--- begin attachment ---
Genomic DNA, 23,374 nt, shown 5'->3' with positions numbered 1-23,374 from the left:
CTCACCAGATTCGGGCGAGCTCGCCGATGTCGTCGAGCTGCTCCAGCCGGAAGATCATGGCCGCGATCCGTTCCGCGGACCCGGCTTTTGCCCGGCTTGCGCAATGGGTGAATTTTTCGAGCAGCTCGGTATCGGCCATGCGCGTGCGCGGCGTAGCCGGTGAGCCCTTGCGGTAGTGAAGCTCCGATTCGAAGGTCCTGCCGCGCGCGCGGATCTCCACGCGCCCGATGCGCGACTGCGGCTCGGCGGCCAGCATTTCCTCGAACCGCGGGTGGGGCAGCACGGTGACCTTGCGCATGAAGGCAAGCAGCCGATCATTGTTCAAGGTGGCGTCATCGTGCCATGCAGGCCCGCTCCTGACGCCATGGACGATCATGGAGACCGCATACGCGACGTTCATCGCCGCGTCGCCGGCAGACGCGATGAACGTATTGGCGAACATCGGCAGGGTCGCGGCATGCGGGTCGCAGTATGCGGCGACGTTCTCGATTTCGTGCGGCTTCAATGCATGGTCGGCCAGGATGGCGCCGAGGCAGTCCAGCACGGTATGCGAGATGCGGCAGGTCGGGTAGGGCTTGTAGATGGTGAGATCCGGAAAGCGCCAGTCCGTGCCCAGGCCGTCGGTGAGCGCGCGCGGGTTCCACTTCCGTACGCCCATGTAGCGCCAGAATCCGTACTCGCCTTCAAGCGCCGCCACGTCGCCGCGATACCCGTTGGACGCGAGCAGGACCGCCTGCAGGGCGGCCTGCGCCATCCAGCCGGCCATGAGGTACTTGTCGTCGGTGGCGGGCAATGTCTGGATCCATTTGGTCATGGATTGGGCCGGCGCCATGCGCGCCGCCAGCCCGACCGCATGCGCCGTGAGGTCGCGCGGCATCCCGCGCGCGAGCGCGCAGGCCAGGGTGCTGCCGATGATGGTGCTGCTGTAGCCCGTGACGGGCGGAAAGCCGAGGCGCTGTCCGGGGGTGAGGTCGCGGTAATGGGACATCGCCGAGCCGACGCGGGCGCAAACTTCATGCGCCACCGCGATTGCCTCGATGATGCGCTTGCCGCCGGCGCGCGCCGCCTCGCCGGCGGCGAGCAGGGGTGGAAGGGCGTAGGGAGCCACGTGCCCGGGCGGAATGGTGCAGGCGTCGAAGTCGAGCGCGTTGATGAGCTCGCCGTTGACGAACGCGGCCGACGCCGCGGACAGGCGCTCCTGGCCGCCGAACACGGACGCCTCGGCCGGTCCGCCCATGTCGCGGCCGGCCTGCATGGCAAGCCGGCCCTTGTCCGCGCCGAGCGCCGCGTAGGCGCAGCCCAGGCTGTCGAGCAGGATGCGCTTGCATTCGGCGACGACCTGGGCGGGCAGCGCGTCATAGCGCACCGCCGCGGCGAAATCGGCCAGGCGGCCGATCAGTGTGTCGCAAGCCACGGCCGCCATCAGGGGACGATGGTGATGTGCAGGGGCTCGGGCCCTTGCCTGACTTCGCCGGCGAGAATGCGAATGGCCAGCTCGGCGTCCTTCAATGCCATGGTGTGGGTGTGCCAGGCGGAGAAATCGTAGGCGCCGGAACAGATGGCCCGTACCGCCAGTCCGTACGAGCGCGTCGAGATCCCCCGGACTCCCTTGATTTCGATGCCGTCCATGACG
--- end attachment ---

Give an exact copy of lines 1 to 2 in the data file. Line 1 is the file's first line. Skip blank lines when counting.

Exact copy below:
Genomic DNA, 23,374 nt, shown 5'->3' with positions numbered 1-23,374 from the left:
CTCACCAGATTCGGGCGAGCTCGCCGATGTCGTCGAGCTGCTCCAGCCGGAAGATCATGGCCGCGATCCGTTCCGCGGACCCGGCTTTTGCCCGGCTTGCGCAATGGGTGAATTTTTCGAGCAGCTCGGTATCGGCCATGCGCGTGCGCGGCGTAGCCGGTGAGCCCTTGCGGTAGTGAAGCTCCGATTCGAAGGTCCTGCCGCGCGCGCGGATCTCCACGCGCCCGATGCGCGACTGCGGCTCGGCGGCCAGCATTTCCTCGAACCGCGGGTGGGGCAGCACGGTGACCTTGCGCATGAAGGCAAGCAGCCGATCATTGTTCAAGGTGGCGTCATCGTGCCATGCAGGCCCGCTCCTGACGCCATGGACGATCATGGAGACCGCATACGCGACGTTCATCGCCGCGTCGCCGGCAGACGCGATGAACGTATTGGCGAACATCGGCAGGGTCGCGGCATGCGGGTCGCAGTATGCGGCGACGTTCTCGATTTCGTGCGGCTTCAATGCATGGTCGGCCAGGATGGCGCCGAGGCAGTCCAGCACGGTATGCGAGATGCGGCAGGTCGGGTAGGGCTTGTAGATGGTGAGATCCGGAAAGCGCCAGTCCGTGCCCAGGCCGTCGGTGAGCGCGCGCGGGTTCCACTTCCGTACGCCCATGTAGCGCCAGAATCCGTACTCGCCTTCAAGCGCCGCCACGTCGCCGCGATACCCGTTGGACGCGAGCAGGACCGCCTGCAGGGCGGCCTGCGCCATCCAGCCGGCCATGAGGTACTTGTCGTCGGTGGCGGGCAATGTCTGGATCCATTTGGTCATGGATTGGGCCGGCGCCATGCGCGCCGCCAGCCCGACCGCATGCGCCGTGAGGTCGCGCGGCATCCCGCGCGCGAGCGCGCAGGCCAGGGTGCTGCCGATGATGGTGCTGCTGTAGCCCGTGACGGGCGGAAAGCCGAGGCGCTGTCCGGGGGTGAGGTCGCGGTAATGGGACATCGCCGAGCCGACGCGGGCGCAAACTTCATGCGCCACCGCGATTGCCTCGATGATGCGCTTGCCGCCGGCGCGCGCCGCCTCGCCGGCGGCGAGCAGGGGTGGAAGGGCGTAGGGAGCCACGTGCCCGGGCGGAATGGTGCAGGCGTCGAAGTCGAGCGCGTTGATGAGCTCGCCGTTGACGAACGCGGCCGACGCCGCGGACAGGCGCTCCTGGCCGCCGAACACGGACGCCTCGGCCGGTCCGCCCATGTCGCGGCCGGCCTGCATGGCAAGCCGGCCCTTGTCCGCGCCGAGCGCCGCGTAGGCGCAGCCCAGGCTGTCGAGCAGGATGCGCTTGCATTCGGCGACGACCTGGGCGGGCAGCGCGTCATAGCGCACCGCCGCGGCGAAATCGGCCAGGCGGCCGATCAGTGTGTCGCAAGCCACGGCCGCCATCAGGGGACGATGGTGATGTGCAGGGGCTCGGGCCCTTGCCTGACTTCGCCGGCGAGAATGCGAATGGCCAGCTCGGCGTCCTTCAATGCCATGGTGTGGGTGTGCCAGGCGGAGAAATCGTAGGCGCCGGAACAGATGGCCCGTACCGCCAGTCCGTACGAGCGCGTCGAGATCCCCCGGACTCCCTTGATTTCGATGCCGTCCATGACG